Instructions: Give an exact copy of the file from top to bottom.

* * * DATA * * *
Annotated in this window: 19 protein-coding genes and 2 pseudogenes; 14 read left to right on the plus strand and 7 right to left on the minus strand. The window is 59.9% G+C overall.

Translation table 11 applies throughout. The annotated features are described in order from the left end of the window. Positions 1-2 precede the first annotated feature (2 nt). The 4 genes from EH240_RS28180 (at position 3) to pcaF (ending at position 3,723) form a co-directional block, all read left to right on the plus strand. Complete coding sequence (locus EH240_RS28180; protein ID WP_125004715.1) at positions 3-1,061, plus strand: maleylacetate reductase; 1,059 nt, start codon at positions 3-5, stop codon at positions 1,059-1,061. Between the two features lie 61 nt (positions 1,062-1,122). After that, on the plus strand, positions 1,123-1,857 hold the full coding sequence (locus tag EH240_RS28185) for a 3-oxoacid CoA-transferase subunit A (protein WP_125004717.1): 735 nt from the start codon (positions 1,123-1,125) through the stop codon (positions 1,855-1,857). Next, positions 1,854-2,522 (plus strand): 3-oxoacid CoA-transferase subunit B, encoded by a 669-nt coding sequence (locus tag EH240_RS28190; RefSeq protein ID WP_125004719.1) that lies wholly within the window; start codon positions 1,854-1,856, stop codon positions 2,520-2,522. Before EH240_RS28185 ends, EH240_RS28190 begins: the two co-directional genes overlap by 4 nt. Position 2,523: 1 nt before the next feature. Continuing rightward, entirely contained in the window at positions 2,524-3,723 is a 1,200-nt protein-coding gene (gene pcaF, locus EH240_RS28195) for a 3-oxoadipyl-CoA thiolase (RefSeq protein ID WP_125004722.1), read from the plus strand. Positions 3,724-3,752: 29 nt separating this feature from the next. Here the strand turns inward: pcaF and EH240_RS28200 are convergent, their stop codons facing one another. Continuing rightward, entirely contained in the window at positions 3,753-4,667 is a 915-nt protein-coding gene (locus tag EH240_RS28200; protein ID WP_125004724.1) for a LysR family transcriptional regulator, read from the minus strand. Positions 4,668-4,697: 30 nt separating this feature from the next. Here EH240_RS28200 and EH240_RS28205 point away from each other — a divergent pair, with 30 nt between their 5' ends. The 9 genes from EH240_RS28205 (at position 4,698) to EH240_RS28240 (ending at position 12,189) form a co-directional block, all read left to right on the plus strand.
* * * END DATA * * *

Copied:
Annotated in this window: 19 protein-coding genes and 2 pseudogenes; 14 read left to right on the plus strand and 7 right to left on the minus strand. The window is 59.9% G+C overall.

Translation table 11 applies throughout. The annotated features are described in order from the left end of the window. Positions 1-2 precede the first annotated feature (2 nt). The 4 genes from EH240_RS28180 (at position 3) to pcaF (ending at position 3,723) form a co-directional block, all read left to right on the plus strand. Complete coding sequence (locus EH240_RS28180; protein ID WP_125004715.1) at positions 3-1,061, plus strand: maleylacetate reductase; 1,059 nt, start codon at positions 3-5, stop codon at positions 1,059-1,061. Between the two features lie 61 nt (positions 1,062-1,122). After that, on the plus strand, positions 1,123-1,857 hold the full coding sequence (locus tag EH240_RS28185) for a 3-oxoacid CoA-transferase subunit A (protein WP_125004717.1): 735 nt from the start codon (positions 1,123-1,125) through the stop codon (positions 1,855-1,857). Next, positions 1,854-2,522 (plus strand): 3-oxoacid CoA-transferase subunit B, encoded by a 669-nt coding sequence (locus tag EH240_RS28190; RefSeq protein ID WP_125004719.1) that lies wholly within the window; start codon positions 1,854-1,856, stop codon positions 2,520-2,522. Before EH240_RS28185 ends, EH240_RS28190 begins: the two co-directional genes overlap by 4 nt. Position 2,523: 1 nt before the next feature. Continuing rightward, entirely contained in the window at positions 2,524-3,723 is a 1,200-nt protein-coding gene (gene pcaF, locus EH240_RS28195) for a 3-oxoadipyl-CoA thiolase (RefSeq protein ID WP_125004722.1), read from the plus strand. Positions 3,724-3,752: 29 nt separating this feature from the next. Here the strand turns inward: pcaF and EH240_RS28200 are convergent, their stop codons facing one another. Continuing rightward, entirely contained in the window at positions 3,753-4,667 is a 915-nt protein-coding gene (locus tag EH240_RS28200; protein ID WP_125004724.1) for a LysR family transcriptional regulator, read from the minus strand. Positions 4,668-4,697: 30 nt separating this feature from the next. Here EH240_RS28200 and EH240_RS28205 point away from each other — a divergent pair, with 30 nt between their 5' ends. The 9 genes from EH240_RS28205 (at position 4,698) to EH240_RS28240 (ending at position 12,189) form a co-directional block, all read left to right on the plus strand.